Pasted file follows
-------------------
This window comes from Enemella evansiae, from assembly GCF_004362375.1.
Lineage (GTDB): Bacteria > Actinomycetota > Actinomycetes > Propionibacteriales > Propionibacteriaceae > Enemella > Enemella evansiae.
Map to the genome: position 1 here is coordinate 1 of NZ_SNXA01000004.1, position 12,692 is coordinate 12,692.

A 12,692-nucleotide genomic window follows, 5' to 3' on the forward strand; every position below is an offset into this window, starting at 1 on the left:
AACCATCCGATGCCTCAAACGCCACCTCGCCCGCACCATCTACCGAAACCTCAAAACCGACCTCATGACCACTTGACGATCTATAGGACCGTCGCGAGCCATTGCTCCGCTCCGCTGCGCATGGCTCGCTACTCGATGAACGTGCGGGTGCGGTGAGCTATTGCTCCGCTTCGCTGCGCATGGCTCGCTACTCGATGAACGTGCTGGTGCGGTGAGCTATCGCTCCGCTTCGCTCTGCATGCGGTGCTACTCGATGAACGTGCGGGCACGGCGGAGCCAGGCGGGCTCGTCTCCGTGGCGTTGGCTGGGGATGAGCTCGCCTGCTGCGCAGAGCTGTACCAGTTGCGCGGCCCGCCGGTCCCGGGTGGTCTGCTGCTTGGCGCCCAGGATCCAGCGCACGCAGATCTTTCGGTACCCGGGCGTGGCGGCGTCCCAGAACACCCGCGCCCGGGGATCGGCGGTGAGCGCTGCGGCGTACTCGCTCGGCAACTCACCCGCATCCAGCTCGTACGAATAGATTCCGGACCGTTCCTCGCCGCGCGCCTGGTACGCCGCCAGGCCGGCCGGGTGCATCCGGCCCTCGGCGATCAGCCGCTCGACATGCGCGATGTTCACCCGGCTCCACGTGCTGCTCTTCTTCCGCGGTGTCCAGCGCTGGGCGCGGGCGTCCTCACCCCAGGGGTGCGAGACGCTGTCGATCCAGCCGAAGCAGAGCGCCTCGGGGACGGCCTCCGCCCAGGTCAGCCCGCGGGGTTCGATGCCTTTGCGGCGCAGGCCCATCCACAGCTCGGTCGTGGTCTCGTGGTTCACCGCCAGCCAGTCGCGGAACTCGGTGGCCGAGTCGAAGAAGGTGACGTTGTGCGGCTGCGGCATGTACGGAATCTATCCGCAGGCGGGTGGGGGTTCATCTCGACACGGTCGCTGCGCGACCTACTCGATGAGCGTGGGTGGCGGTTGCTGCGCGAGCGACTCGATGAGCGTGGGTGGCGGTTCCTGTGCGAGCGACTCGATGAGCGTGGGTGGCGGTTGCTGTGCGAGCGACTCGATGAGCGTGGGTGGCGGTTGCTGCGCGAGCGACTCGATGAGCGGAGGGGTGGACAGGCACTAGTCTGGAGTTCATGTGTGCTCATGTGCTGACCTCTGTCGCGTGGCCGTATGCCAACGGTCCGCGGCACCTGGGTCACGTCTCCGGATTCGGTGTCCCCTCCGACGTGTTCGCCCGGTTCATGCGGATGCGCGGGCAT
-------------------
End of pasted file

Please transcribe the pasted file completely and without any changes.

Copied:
This window comes from Enemella evansiae, from assembly GCF_004362375.1.
Lineage (GTDB): Bacteria > Actinomycetota > Actinomycetes > Propionibacteriales > Propionibacteriaceae > Enemella > Enemella evansiae.
Map to the genome: position 1 here is coordinate 1 of NZ_SNXA01000004.1, position 12,692 is coordinate 12,692.

A 12,692-nucleotide genomic window follows, 5' to 3' on the forward strand; every position below is an offset into this window, starting at 1 on the left:
AACCATCCGATGCCTCAAACGCCACCTCGCCCGCACCATCTACCGAAACCTCAAAACCGACCTCATGACCACTTGACGATCTATAGGACCGTCGCGAGCCATTGCTCCGCTCCGCTGCGCATGGCTCGCTACTCGATGAACGTGCGGGTGCGGTGAGCTATTGCTCCGCTTCGCTGCGCATGGCTCGCTACTCGATGAACGTGCTGGTGCGGTGAGCTATCGCTCCGCTTCGCTCTGCATGCGGTGCTACTCGATGAACGTGCGGGCACGGCGGAGCCAGGCGGGCTCGTCTCCGTGGCGTTGGCTGGGGATGAGCTCGCCTGCTGCGCAGAGCTGTACCAGTTGCGCGGCCCGCCGGTCCCGGGTGGTCTGCTGCTTGGCGCCCAGGATCCAGCGCACGCAGATCTTTCGGTACCCGGGCGTGGCGGCGTCCCAGAACACCCGCGCCCGGGGATCGGCGGTGAGCGCTGCGGCGTACTCGCTCGGCAACTCACCCGCATCCAGCTCGTACGAATAGATTCCGGACCGTTCCTCGCCGCGCGCCTGGTACGCCGCCAGGCCGGCCGGGTGCATCCGGCCCTCGGCGATCAGCCGCTCGACATGCGCGATGTTCACCCGGCTCCACGTGCTGCTCTTCTTCCGCGGTGTCCAGCGCTGGGCGCGGGCGTCCTCACCCCAGGGGTGCGAGACGCTGTCGATCCAGCCGAAGCAGAGCGCCTCGGGGACGGCCTCCGCCCAGGTCAGCCCGCGGGGTTCGATGCCTTTGCGGCGCAGGCCCATCCACAGCTCGGTCGTGGTCTCGTGGTTCACCGCCAGCCAGTCGCGGAACTCGGTGGCCGAGTCGAAGAAGGTGACGTTGTGCGGCTGCGGCATGTACGGAATCTATCCGCAGGCGGGTGGGGGTTCATCTCGACACGGTCGCTGCGCGACCTACTCGATGAGCGTGGGTGGCGGTTGCTGCGCGAGCGACTCGATGAGCGTGGGTGGCGGTTCCTGTGCGAGCGACTCGATGAGCGTGGGTGGCGGTTGCTGTGCGAGCGACTCGATGAGCGTGGGTGGCGGTTGCTGCGCGAGCGACTCGATGAGCGGAGGGGTGGACAGGCACTAGTCTGGAGTTCATGTGTGCTCATGTGCTGACCTCTGTCGCGTGGCCGTATGCCAACGGTCCGCGGCACCTGGGTCACGTCTCCGGATTCGGTGTCCCCTCCGACGTGTTCGCCCGGTTCATGCGGATGCGCGGGCAT